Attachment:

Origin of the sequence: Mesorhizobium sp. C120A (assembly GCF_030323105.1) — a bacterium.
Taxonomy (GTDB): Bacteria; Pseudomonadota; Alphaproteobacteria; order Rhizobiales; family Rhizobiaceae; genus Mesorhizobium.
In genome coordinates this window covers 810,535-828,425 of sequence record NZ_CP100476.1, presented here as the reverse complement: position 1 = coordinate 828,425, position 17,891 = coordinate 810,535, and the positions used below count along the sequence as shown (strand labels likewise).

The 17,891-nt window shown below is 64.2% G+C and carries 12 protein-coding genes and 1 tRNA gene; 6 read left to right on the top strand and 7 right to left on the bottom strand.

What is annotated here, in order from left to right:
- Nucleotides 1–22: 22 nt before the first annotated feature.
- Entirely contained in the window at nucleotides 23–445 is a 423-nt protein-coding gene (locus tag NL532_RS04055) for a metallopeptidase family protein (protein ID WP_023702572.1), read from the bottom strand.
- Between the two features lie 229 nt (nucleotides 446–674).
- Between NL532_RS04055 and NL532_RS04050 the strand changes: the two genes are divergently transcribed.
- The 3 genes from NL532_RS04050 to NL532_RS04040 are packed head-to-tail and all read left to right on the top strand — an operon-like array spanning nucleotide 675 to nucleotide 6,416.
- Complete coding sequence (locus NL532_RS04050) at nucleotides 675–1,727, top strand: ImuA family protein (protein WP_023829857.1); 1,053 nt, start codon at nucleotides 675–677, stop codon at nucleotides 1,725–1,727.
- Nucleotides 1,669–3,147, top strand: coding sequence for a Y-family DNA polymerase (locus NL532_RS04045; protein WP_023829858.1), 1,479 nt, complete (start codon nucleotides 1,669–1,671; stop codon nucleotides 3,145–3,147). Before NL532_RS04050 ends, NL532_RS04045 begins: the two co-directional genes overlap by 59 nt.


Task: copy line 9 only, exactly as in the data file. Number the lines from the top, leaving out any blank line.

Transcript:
- Between NL532_RS04055 and NL532_RS04050 the strand changes: the two genes are divergently transcribed.